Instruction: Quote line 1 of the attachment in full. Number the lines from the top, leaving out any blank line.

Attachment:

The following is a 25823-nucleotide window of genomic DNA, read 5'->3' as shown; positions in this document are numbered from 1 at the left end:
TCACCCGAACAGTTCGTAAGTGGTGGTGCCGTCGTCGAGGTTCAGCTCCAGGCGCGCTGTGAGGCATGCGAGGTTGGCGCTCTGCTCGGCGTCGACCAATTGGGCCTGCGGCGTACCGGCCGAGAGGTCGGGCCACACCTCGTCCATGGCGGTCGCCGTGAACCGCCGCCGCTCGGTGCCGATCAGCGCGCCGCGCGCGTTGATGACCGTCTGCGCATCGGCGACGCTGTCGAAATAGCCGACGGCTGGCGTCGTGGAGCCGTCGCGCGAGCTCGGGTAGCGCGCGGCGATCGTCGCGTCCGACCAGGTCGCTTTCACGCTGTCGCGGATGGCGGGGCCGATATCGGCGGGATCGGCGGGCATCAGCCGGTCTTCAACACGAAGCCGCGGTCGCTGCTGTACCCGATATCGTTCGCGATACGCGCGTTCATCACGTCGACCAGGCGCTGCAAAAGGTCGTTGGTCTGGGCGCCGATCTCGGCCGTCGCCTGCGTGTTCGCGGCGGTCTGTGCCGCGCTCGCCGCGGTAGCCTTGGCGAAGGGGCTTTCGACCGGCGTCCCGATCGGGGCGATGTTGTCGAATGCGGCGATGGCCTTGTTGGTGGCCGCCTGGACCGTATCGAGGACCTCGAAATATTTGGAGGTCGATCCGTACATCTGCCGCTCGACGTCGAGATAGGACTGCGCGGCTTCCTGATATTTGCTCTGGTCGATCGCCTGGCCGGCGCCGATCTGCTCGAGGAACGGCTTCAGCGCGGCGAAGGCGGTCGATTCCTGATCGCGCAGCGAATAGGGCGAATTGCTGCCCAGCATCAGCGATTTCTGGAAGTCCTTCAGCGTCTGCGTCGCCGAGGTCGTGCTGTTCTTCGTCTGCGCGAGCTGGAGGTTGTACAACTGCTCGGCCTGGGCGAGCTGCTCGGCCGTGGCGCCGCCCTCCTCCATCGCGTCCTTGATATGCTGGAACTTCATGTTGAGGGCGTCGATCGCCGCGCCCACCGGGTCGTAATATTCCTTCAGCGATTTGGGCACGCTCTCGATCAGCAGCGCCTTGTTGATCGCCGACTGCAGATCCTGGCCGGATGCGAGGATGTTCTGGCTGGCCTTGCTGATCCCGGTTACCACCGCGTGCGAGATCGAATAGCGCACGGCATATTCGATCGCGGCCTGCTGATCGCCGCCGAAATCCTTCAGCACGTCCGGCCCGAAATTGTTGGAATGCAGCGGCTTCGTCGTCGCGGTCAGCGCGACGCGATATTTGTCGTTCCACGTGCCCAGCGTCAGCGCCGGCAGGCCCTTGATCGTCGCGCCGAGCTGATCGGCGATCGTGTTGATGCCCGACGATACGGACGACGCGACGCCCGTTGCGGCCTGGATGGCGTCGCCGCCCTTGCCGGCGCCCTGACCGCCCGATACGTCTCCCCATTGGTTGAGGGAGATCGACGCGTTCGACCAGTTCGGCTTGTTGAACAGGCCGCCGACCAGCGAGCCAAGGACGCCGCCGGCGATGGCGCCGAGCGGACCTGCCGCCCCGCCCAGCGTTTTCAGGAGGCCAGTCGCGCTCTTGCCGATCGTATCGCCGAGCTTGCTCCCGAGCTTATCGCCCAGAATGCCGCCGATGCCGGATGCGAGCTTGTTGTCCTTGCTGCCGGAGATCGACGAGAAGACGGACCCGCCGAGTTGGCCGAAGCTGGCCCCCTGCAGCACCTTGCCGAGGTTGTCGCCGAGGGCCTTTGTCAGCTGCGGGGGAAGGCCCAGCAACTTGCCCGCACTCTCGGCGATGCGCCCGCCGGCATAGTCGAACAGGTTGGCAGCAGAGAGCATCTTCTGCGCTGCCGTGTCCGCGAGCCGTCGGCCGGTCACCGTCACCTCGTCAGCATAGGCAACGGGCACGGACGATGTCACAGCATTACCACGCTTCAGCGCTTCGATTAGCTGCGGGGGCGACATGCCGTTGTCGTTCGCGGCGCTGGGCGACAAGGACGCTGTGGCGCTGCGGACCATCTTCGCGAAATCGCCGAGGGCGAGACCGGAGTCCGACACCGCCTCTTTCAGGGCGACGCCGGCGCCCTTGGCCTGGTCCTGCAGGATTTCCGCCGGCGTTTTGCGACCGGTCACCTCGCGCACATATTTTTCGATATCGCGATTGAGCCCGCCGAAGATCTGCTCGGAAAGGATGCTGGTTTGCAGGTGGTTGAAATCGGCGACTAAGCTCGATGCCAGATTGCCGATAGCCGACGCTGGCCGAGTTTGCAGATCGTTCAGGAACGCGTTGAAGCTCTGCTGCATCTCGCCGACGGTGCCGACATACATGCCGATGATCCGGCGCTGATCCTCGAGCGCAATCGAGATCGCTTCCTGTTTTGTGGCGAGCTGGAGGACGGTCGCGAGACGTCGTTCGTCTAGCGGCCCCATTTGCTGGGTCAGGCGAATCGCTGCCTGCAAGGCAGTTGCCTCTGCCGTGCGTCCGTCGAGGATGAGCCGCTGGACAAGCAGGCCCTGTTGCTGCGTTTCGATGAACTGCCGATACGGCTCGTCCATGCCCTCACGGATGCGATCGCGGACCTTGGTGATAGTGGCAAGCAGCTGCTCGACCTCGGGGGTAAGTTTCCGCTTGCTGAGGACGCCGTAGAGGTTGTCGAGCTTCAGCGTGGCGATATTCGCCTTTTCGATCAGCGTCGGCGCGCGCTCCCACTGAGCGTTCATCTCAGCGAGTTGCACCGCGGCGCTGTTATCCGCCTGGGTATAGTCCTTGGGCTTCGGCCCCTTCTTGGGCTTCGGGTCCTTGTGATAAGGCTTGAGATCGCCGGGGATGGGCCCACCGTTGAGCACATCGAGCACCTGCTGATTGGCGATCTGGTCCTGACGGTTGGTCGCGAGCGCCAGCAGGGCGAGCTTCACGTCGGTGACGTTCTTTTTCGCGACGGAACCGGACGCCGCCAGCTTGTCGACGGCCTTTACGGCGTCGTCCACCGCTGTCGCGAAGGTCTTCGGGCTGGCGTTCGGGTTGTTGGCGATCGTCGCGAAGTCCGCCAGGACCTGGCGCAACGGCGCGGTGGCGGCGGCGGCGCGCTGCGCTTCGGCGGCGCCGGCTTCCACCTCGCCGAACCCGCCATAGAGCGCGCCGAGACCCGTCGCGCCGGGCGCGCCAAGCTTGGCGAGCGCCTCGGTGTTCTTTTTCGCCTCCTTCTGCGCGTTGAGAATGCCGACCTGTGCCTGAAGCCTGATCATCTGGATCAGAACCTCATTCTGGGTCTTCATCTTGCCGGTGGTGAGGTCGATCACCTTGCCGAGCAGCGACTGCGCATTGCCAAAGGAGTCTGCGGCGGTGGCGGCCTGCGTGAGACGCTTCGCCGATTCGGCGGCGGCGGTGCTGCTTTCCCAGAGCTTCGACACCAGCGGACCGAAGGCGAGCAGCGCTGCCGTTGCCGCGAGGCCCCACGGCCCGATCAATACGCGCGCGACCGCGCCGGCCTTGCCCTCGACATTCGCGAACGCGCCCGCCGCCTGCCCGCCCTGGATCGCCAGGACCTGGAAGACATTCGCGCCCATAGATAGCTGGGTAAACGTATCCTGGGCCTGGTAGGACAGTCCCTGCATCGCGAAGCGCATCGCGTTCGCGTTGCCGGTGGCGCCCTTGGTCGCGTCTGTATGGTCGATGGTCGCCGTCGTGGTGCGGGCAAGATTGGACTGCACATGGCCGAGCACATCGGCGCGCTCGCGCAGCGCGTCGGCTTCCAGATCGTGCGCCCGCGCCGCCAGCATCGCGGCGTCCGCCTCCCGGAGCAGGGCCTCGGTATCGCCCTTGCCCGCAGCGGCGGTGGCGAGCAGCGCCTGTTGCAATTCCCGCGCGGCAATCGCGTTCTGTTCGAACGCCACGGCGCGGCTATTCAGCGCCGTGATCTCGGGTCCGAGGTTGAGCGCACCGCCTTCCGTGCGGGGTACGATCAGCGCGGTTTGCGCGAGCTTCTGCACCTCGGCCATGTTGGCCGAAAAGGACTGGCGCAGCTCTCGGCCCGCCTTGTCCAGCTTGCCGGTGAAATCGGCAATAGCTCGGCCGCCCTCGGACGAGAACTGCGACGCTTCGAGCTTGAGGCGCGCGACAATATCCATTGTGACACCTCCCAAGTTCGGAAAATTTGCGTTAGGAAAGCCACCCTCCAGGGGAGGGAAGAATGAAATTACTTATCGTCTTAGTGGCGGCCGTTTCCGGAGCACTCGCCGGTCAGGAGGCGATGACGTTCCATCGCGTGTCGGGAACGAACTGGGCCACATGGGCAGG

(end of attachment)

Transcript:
The following is a 25823-nucleotide window of genomic DNA, read 5'->3' as shown; positions in this document are numbered from 1 at the left end: